Chemistry Timeline Project - Discoveries

By Nolnqui
  • 385 BCE


    The events marked with "period" followed by a date indicate that the discovery the scientist contributed happened over the course of many years. It would be too difficult to narrow down to a single instance within the date. Otherwise, the events are marked with a date on top, that indicates the result of a specific discovery, then followed by the scientists' name and the years they were alive. Finally, concluded by a description of the discovery. Format:
    XXXX Name (years alive)
  • Period: 384 BCE to 322 BCE


    Aristotle argued everything was in balance, and made from four elements: earth, air, fire, and water. These four elements were also in different states: hot and dry, or cold and wet.
  • Period: 460 to 370


    Contrary to Aristotle's statement, Democritus proposed all material substance was made of tiny particles called atomos.
  • 1242

    Roger Bacon (1214-1294)

    Roger Bacon (1214-1294)
    Roger Bacon becomes the first person to describe in detail the process of making gunpowder and the explosive properties of it.
  • Sir Francis Bacon (1526-1626)

    Sir Francis Bacon (1526-1626)
    Sir Francis Bacon said that inductive logic is to be preferred over deductive logic for naturalistic study because it can allow for a conclusion to be false.
  • Period: to

    Robert Boyle

    Mr. Boyle pointed out doubt was important in experimentation, he wrote "The Skeptical Chymist", and proposed there are more than four elements.
  • Period: to

    Antoine Lavoisier

    Known as the "Father of Modern Chemistry," Lavoisier performed systematic experiments discovering the law of the conservation of mass. He also made the first chemistry textbook (1789).
  • Period: to

    Lavoisier and Liebig

    Multiple chemists including Antoine Lavoisier and Justus von Liebig discovered ways to determine the amount of carbon, oxygen, and nitrogen in chemical compounds. They often used complicated methods relying on combustion and the law of the conservation of mass.
  • Alessandro Volta (1745-1827)

    Alessandro Volta (1745-1827)
    Volta created the first battery in the form of the voltaic pile, one of the first reliable sources of electricity.
  • John Dalton (1766-1844)

    John Dalton (1766-1844)
    Considering previously determined laws such as the law of definite proportions and the law of multiple proportions, Dalton proposed an atomic theory with 5 main points. However, some of them were disproved later.
  • Joseph Proust (1871-1922)

    Joseph Proust (1871-1922)
    Proust summarized his studies in the years prior by making Proust’s Law (the law of definite proportions), stating that chemical formulas are formed of constant, defined ratios.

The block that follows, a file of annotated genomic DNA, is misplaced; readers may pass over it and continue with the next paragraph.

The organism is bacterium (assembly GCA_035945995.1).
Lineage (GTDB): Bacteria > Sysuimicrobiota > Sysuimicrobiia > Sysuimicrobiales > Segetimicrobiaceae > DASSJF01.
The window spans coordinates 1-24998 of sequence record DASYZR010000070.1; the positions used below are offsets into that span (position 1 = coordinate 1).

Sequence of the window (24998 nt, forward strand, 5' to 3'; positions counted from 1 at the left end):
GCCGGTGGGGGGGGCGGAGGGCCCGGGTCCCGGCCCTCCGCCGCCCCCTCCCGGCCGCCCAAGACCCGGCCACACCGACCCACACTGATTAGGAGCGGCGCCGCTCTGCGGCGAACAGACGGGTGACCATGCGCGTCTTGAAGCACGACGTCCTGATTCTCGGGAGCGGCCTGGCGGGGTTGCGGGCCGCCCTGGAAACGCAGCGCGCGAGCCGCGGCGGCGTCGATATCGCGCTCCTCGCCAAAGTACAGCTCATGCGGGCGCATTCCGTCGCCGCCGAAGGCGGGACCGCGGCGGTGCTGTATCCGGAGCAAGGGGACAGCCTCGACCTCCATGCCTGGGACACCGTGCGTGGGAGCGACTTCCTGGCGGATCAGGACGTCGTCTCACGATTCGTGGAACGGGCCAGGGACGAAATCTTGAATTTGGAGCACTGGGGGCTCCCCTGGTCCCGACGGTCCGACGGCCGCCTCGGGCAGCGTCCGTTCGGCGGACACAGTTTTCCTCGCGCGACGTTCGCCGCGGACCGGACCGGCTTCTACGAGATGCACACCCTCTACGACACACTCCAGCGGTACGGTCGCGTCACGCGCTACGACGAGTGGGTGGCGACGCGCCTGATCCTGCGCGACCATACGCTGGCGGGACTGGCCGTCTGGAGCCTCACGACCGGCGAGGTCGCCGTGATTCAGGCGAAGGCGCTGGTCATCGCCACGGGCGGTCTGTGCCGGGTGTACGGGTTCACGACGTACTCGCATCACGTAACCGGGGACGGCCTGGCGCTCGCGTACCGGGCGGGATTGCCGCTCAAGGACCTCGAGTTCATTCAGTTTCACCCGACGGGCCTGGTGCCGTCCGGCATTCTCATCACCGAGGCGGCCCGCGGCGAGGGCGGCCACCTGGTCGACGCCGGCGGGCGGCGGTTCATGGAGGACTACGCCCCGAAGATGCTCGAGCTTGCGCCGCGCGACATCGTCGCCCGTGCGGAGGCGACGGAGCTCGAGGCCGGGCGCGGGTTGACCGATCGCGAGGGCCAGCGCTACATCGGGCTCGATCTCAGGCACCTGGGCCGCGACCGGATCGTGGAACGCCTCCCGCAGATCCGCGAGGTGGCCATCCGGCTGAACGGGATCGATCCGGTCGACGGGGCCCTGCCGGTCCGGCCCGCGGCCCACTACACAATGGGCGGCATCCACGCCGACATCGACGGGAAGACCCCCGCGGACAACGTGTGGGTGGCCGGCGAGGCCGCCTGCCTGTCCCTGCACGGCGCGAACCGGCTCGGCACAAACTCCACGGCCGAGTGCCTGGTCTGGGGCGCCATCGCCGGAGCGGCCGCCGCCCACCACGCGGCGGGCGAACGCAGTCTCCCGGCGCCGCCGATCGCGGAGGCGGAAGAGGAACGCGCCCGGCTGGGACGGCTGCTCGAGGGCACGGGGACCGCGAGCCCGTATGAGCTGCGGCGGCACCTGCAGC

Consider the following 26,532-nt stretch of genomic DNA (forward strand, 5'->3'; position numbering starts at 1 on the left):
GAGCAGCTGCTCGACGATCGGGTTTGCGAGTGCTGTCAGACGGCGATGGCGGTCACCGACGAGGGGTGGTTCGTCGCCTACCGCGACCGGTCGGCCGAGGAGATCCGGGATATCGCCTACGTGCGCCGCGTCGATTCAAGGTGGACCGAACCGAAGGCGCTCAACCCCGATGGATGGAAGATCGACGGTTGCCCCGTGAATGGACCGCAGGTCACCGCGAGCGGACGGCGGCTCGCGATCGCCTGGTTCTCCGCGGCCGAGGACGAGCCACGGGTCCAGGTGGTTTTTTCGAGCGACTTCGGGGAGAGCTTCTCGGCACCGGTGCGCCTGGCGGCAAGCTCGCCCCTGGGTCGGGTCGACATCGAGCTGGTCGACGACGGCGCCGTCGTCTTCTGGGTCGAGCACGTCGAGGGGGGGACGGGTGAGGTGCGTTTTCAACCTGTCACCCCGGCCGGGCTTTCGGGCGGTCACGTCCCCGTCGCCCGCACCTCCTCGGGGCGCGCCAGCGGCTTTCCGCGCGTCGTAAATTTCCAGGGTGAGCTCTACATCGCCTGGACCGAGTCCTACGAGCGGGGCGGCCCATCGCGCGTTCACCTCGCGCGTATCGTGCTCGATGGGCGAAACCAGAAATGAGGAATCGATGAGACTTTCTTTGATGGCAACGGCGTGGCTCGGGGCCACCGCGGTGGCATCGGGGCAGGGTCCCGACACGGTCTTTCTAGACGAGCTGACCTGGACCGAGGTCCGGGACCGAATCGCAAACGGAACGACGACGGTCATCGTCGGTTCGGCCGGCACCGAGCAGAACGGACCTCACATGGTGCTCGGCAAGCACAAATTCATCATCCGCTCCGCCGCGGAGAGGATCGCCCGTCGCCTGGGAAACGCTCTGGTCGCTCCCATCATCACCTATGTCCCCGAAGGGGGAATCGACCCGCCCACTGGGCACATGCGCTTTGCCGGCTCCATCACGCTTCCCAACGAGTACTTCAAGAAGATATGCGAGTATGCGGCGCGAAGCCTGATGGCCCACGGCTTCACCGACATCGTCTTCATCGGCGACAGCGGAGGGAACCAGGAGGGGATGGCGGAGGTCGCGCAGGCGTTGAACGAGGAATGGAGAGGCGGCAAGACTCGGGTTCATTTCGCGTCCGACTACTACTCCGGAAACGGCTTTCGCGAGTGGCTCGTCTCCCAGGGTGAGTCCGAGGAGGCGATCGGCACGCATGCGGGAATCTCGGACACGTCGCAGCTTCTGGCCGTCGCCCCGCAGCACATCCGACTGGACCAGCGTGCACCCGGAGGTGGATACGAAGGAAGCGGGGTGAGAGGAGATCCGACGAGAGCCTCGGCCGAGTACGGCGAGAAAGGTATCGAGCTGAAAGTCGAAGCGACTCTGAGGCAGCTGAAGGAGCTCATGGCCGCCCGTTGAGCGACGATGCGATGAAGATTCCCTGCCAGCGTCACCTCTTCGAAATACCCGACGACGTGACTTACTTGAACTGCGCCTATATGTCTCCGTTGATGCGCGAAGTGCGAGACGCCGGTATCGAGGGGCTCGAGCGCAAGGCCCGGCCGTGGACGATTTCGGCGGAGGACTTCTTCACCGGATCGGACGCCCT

• Dmitri Mendeleev (1834-1907)

    Dmitri Mendeleev (1834-1907)
    Mendeleev was known for making the first periodic table of elements, discovering a pattern prior to its creation. The table was first organized by mass then affinity along with a few other factors.
  • Eugen Goldstein (1850-1930)

    Goldstein discovered atoms have a positively charged and negatively charged potential while working with a Crookes tube and magnetism.
  • Henri Becquerel (1852-1908)

    Henri Becquerel (1852-1908)
    While investigating the newly invented X-rays, Becquerel accidentally stumbled upon properties or uranium salts penetrating a photographic plate, thus discovering radioactivity.
  • Sir Joseph John (JJ) Thomson (1856-1940)

    Sir Joseph John (JJ) Thomson (1856-1940)
    Using a cathode ray tube, JJ Thomson discovered every atom was made of smaller, negatively charged particles that were eventually called electrons. He proposed the plum pudding model to show what he saw.
  • Robert Millikan (1868-1953)

    Robert Millikan (1868-1953)
    He was known for discovering the amount of electrical charge in an electron as well as the mass. The mass was about 1/1187 of a hydrogen atom.
  • Period: to

    Ernest Rutherford (1871-1937)

    Using the gold foil experiment, he discovered the atom was mostly empty space with a dense core, therefore making a more accurate model of the atom. He also theorized about a positively charged particle inside an atom, but was unable to prove it.
  • Henry Moseley (1871-1915)

    Henry Moseley (1871-1915)
    Moseley created the atomic number, which indicated the amount of protons inside the atom and became the primary sorter for the periodic table.
  • Period: to

    James Chadwick (1891-1974)

    Chadwick discovered the neutron inside the nucleus of an atom by bombarding Beryllium atoms with alpha radiation.